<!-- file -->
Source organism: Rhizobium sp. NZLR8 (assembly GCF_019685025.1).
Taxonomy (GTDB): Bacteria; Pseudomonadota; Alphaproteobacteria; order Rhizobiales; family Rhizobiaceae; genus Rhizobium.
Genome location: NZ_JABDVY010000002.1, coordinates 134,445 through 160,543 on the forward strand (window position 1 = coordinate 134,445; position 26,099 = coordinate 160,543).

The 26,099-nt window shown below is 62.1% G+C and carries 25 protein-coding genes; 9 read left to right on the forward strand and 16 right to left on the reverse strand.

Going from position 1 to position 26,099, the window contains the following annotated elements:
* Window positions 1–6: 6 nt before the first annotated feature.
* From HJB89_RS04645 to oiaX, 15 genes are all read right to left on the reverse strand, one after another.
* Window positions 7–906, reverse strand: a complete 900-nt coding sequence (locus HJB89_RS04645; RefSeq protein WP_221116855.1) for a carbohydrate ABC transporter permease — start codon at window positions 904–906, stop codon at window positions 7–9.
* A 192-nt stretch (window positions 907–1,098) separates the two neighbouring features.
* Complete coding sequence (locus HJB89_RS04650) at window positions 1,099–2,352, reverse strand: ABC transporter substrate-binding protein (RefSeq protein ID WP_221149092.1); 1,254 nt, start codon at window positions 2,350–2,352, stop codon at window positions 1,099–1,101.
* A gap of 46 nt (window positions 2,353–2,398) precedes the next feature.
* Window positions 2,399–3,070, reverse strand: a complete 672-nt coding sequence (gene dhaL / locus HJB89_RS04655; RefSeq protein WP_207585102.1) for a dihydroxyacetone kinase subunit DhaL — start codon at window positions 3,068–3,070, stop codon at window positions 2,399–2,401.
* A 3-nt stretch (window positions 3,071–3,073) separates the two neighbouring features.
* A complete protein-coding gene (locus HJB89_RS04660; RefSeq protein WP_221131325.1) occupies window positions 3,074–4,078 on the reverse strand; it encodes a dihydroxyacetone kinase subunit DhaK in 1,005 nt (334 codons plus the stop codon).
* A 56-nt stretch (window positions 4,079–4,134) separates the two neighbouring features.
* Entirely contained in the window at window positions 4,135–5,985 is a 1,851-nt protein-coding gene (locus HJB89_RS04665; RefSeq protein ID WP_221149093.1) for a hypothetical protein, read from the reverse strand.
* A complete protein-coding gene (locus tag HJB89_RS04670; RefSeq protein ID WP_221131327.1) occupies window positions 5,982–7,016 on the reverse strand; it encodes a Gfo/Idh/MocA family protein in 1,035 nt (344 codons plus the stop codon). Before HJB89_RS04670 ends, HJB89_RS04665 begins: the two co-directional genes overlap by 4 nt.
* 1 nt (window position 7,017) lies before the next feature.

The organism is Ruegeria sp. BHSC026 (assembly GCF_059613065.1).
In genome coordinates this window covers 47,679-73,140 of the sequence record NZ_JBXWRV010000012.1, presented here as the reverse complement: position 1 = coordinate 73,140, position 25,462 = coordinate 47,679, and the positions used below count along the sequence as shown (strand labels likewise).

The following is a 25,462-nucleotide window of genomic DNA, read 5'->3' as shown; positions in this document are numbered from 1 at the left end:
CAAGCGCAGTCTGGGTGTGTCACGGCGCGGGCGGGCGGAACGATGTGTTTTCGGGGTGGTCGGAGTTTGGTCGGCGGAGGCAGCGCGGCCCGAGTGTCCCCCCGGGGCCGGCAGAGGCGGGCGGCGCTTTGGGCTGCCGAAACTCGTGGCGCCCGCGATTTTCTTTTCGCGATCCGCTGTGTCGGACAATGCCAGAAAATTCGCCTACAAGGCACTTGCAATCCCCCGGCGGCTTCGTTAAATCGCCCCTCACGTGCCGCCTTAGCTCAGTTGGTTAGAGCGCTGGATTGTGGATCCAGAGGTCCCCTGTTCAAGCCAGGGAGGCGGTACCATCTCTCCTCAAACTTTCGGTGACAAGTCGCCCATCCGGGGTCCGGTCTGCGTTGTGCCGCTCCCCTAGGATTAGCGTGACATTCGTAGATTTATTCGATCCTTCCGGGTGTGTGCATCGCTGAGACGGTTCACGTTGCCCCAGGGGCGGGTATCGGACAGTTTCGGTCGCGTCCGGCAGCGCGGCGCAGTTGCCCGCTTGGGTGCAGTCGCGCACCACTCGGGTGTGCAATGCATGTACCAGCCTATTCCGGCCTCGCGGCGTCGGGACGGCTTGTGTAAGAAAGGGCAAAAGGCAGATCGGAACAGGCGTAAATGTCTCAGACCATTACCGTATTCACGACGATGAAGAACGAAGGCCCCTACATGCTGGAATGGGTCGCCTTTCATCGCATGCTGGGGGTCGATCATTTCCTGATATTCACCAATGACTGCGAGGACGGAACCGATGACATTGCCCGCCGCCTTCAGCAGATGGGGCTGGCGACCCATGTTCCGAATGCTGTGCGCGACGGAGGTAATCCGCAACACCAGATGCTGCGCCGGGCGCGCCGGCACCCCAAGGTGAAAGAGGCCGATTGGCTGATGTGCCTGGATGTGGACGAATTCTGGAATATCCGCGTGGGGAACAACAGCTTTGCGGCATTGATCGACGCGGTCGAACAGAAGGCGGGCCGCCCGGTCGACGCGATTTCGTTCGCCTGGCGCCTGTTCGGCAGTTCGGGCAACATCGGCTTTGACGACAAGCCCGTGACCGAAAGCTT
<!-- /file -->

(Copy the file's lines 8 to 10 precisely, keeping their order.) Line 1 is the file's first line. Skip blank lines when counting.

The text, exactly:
* Window positions 7–906, reverse strand: a complete 900-nt coding sequence (locus HJB89_RS04645; RefSeq protein WP_221116855.1) for a carbohydrate ABC transporter permease — start codon at window positions 904–906, stop codon at window positions 7–9.
* A 192-nt stretch (window positions 907–1,098) separates the two neighbouring features.
* Complete coding sequence (locus HJB89_RS04650) at window positions 1,099–2,352, reverse strand: ABC transporter substrate-binding protein (RefSeq protein ID WP_221149092.1); 1,254 nt, start codon at window positions 2,350–2,352, stop codon at window positions 1,099–1,101.